STARRING: Rafe Spall, Robert James-Collier, Arsher Ali, Sam Troughton
ADAPTED BY: Joe Barton
DIRECTED BY: David Bruckner
Stay out of the woods.
Seriously, does anything good ever happen on a camping trip? Certainly not in the horror genre, and The Ritual is no exception. Based on the book of the same name by Adam Nevill, David Bruckner’s solo directorial debut sees four men on a lads holiday camping in Sweden, where the inevitable happens: they’re hunted by an ancient demonic creature. Four university friends are off hiking in the Swedish wilderness in memory of their fifth friend, who was violently murdered one year earlier.
Luke (Rafe Spall) witnessed the attack but managed to survive by hiding, something he can’t forgive himself for, and neither can the rest of the group. As the crew hike through the beautiful mountain vistas, their personalities emerge naturally: Phil (Arsher Ali) is the funny guy, Hutch (Robert James-Collier) is the rugged leader, Dom (Sam Troughton) is the family man ill-equipped to be hiking at all, and Luke is the screw up friend everyone is seemingly tolerating. The make-up almost feels similar to that of an Edgar Wright movie, and not just because of Rafe Spall’s presence — his Luke is like a weaker, more cowardly version of Simon Pegg’s Gary in The World’s End.
Dom injures himself and is unable to walk properly, causing the rest of the group to go off-path through a shortcut in the woods. This is one of those moments where it’s obvious nobody living in a horror movie has ever seen a horror movie: the dark, thick forest to the side of the mountain, without a clear path marked on the map, is always a bad idea. Any real hiker or camper would know this means certain death, but with Dom unable to make the two-day hike across the mountain, a trip through the woods seems to be the best bet.
Of course, it isn’t. While finding mysterious, unsettling imagery through the woods could turn The Ritual into yet another Blair Witch Project, they manage to keep it fresh. The men banter until they can’t anymore, as gutted animal carcasses are nailed to a tree twenty feet in the air, and a mysterious cabin features a Pagan shrine in the attic. They stay the night in the cabin (again, never do this) and that’s when things really kick off: Luke has vivid dreams recreating the murder and awakes alone in the forest with a mark on his arm. He makes it back to the cabin to find the rest of the group in similar states of disarray: waking nightmares, pissing themselves, or in the case of poor Phil, naked and praying to the creepy shrine.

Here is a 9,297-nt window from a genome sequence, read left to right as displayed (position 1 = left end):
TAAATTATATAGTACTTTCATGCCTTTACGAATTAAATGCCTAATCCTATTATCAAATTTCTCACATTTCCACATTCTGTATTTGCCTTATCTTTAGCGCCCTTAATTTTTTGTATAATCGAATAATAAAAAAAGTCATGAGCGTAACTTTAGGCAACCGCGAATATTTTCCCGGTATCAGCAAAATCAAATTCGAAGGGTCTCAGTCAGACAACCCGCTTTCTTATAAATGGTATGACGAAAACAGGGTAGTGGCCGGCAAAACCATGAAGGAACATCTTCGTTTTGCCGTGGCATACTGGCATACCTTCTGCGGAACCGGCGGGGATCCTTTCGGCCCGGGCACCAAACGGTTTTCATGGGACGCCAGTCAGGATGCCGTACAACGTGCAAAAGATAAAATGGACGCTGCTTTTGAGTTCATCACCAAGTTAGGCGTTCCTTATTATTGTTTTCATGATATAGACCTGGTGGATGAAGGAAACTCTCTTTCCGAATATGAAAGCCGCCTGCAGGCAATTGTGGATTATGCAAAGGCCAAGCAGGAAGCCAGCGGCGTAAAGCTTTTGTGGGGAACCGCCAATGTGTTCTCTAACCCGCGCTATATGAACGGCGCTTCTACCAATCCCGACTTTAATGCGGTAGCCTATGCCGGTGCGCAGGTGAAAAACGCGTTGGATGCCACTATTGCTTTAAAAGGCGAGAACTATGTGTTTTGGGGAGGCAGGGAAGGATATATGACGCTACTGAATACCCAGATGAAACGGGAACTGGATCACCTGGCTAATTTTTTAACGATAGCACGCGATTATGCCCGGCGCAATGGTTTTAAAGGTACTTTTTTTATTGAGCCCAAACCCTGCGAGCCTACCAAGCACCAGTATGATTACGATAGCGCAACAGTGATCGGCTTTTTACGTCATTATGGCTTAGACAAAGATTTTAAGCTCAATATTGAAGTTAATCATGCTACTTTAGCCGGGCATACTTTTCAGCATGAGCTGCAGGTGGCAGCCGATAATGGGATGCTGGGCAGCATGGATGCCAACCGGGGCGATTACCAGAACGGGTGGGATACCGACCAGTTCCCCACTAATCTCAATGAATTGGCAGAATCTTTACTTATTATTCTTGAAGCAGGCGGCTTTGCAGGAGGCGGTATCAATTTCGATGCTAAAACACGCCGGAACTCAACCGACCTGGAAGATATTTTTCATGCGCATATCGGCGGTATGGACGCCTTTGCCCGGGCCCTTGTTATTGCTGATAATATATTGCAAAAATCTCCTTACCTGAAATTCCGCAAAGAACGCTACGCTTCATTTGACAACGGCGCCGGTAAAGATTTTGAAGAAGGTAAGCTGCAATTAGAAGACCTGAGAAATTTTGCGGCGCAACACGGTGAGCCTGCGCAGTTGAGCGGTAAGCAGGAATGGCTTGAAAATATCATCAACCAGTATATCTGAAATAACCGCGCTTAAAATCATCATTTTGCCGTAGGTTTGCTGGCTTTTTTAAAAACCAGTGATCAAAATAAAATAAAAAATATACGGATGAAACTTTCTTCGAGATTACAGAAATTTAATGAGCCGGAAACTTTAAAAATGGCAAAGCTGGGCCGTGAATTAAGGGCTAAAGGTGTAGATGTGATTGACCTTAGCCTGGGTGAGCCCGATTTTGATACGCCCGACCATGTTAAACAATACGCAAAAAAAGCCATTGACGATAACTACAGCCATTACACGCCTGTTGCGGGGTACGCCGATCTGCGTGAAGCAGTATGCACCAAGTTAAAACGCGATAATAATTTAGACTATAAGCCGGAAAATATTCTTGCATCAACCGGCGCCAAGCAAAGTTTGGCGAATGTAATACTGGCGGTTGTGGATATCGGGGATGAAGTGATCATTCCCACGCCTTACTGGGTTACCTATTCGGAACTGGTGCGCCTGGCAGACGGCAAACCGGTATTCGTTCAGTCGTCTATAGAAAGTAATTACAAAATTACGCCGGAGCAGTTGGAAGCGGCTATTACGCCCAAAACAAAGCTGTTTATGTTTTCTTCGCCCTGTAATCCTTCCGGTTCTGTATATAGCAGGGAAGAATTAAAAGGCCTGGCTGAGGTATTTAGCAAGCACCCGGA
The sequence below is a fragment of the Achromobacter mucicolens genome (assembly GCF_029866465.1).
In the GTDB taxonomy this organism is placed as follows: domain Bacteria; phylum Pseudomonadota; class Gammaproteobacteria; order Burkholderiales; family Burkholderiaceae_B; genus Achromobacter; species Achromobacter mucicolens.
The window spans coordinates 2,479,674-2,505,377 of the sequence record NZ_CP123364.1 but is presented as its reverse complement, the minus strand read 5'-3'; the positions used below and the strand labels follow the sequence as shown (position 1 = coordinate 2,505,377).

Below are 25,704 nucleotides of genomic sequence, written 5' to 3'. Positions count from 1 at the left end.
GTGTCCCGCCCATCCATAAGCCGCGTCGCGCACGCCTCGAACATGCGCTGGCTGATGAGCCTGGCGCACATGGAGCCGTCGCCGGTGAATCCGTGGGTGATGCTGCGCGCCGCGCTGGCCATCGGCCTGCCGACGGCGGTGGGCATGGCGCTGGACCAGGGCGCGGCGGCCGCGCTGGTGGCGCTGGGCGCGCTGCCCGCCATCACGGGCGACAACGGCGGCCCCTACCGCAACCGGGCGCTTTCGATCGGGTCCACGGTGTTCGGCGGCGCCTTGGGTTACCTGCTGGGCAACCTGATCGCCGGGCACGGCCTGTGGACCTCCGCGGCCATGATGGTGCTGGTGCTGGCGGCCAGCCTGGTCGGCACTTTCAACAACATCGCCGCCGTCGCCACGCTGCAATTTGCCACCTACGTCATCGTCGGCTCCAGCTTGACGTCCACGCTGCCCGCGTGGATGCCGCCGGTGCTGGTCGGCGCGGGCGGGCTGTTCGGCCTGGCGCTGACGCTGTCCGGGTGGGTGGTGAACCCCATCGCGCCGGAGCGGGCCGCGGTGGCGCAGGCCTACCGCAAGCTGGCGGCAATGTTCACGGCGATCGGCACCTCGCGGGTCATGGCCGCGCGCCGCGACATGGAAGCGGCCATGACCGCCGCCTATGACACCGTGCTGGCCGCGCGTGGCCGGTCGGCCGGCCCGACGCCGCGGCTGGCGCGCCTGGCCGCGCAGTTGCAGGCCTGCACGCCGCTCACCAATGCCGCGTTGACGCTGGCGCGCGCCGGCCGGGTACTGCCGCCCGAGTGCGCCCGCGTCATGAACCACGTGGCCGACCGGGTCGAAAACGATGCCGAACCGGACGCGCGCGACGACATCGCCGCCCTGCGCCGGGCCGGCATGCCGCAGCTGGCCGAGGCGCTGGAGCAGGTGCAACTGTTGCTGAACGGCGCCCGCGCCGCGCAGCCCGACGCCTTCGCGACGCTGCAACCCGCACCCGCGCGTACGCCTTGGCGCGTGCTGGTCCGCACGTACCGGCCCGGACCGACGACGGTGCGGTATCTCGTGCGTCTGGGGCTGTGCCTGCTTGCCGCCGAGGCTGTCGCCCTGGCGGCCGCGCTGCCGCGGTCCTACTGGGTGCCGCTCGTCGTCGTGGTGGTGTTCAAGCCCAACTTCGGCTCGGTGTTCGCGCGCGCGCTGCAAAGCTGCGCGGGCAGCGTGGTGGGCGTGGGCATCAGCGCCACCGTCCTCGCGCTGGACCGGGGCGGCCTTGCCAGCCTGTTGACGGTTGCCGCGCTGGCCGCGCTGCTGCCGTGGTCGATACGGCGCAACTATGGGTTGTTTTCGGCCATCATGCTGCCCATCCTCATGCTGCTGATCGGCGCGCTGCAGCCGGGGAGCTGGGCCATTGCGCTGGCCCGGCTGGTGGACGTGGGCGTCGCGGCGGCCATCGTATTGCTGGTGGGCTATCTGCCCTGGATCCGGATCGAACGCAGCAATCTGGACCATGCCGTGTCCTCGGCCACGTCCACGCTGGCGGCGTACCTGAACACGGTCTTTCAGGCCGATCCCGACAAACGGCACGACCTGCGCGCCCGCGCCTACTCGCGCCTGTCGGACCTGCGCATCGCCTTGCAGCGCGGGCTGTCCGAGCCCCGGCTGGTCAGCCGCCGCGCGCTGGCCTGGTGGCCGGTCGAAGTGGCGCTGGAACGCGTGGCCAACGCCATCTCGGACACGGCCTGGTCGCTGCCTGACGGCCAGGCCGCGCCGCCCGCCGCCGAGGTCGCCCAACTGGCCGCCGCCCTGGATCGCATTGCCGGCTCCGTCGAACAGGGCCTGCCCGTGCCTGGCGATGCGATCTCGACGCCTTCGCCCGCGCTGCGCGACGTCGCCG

It ups the psychological factor of the film as each of the men begin to break down in the own ways, between not wanting to admit what happened to being downright terrified. The incident seems to give Luke a purpose he was lacking before. If this were a female cast, it’d be the moment we’d see him as the Final Girl: focused, determined, ready to fight for survival.
Luke’s story is the story of The Ritual, where he’s forced to relive his moment of cowardice over and over and watch more and more of his friends die as he grows resilient and realizes only saving your own skin isn’t the right thing to do. It’s an interesting message for a horror movie, as the genre is normally filled with examples of why you shouldn’t go back for your friend who fell behind. Instead, The Ritual’s central conceit is that running away isn’t good enough. You may live, but could you live with yourself?
That this message comes through a Wicker Man type cult village protecting an ancient Norse creature is just what makes the horror genre so special. Morality lessons in a film can be cheesy or preachy, but not when it’s via a special effect monster that stands taller than the trees, with antlers that look like entirely new scriptures themselves, it’s much more enjoyable.
The Ritual is a fun, spooky film that blends horror tropes and likable characters to create a fun, satisfying experience. Check it out in UK cinemas this weekend — much safer than going camping.
The Ritual is now on general release. Let us know what you make of the film.